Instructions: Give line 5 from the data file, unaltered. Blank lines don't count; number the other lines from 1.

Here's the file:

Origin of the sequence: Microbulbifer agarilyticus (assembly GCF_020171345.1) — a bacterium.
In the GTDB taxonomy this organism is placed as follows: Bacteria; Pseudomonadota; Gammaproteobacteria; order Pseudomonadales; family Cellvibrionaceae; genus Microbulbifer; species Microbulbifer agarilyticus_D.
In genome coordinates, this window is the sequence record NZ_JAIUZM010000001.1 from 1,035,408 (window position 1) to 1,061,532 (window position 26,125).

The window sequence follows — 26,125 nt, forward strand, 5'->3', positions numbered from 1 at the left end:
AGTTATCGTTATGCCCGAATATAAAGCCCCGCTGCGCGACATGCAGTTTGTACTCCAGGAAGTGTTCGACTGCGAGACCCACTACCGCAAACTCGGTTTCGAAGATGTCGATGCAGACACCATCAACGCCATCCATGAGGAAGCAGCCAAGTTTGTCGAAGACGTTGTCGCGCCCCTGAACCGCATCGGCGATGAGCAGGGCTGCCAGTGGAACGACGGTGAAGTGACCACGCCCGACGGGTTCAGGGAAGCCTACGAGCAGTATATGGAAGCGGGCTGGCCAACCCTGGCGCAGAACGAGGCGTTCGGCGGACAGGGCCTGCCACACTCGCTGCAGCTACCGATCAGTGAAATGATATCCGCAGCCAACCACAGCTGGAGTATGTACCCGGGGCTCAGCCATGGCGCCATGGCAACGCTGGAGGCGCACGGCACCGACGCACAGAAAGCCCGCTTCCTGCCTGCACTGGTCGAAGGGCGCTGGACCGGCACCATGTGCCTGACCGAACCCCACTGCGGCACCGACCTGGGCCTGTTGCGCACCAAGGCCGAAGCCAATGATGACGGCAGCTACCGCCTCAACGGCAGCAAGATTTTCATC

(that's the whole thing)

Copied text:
AGTTATCGTTATGCCCGAATATAAAGCCCCGCTGCGCGACATGCAGTTTGTACTCCAGGAAGTGTTCGACTGCGAGACCCACTACCGCAAACTCGGTTTCGAAGATGTCGATGCAGACACCATCAACGCCATCCATGAGGAAGCAGCCAAGTTTGTCGAAGACGTTGTCGCGCCCCTGAACCGCATCGGCGATGAGCAGGGCTGCCAGTGGAACGACGGTGAAGTGACCACGCCCGACGGGTTCAGGGAAGCCTACGAGCAGTATATGGAAGCGGGCTGGCCAACCCTGGCGCAGAACGAGGCGTTCGGCGGACAGGGCCTGCCACACTCGCTGCAGCTACCGATCAGTGAAATGATATCCGCAGCCAACCACAGCTGGAGTATGTACCCGGGGCTCAGCCATGGCGCCATGGCAACGCTGGAGGCGCACGGCACCGACGCACAGAAAGCCCGCTTCCTGCCTGCACTGGTCGAAGGGCGCTGGACCGGCACCATGTGCCTGACCGAACCCCACTGCGGCACCGACCTGGGCCTGTTGCGCACCAAGGCCGAAGCCAATGATGACGGCAGCTACCGCCTCAACGGCAGCAAGATTTTCATC